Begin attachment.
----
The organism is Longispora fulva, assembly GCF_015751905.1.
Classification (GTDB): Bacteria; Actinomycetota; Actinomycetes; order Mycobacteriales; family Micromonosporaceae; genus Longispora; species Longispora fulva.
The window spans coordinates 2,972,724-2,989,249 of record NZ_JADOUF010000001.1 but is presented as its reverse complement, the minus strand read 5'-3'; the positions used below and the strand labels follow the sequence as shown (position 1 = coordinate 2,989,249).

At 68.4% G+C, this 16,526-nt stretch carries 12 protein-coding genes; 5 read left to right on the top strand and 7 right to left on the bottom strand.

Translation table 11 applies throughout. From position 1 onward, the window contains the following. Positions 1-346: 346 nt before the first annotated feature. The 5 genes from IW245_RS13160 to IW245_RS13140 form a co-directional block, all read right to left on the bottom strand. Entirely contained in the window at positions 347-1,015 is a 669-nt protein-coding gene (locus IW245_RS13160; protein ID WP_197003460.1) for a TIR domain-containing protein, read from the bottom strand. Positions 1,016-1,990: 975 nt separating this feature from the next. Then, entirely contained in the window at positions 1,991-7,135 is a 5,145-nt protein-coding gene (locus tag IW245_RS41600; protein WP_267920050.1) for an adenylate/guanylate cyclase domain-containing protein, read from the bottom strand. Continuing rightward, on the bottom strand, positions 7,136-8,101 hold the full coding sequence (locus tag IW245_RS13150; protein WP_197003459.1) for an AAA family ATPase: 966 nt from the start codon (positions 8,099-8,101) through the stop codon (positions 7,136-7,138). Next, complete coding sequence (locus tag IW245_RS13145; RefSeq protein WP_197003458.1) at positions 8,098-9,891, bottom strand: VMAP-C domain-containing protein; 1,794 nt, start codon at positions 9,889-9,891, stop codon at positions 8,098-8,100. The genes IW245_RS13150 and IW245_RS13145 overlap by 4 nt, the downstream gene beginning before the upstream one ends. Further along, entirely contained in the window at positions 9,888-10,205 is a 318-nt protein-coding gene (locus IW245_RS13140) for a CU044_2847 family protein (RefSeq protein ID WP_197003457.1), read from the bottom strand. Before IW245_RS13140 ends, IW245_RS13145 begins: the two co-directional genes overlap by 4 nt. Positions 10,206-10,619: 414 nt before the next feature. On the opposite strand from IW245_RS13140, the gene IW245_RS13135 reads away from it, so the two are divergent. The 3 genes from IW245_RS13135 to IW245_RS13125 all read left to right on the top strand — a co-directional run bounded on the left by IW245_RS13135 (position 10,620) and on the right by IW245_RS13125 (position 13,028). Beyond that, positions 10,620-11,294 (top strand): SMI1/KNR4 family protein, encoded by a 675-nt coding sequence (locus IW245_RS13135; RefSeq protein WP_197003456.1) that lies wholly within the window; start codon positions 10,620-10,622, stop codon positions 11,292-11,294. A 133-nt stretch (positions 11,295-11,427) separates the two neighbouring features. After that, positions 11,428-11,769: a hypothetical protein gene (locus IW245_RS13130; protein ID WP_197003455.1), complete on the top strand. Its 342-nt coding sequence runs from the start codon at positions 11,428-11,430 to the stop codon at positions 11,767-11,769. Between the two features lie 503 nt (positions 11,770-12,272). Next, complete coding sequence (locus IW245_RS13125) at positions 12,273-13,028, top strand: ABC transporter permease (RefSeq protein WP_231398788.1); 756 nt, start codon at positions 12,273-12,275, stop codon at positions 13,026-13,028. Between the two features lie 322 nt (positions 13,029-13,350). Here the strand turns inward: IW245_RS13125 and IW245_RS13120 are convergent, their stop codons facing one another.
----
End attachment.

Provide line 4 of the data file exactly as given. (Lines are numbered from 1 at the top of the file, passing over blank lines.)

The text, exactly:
At 68.4% G+C, this 16,526-nt stretch carries 12 protein-coding genes; 5 read left to right on the top strand and 7 right to left on the bottom strand.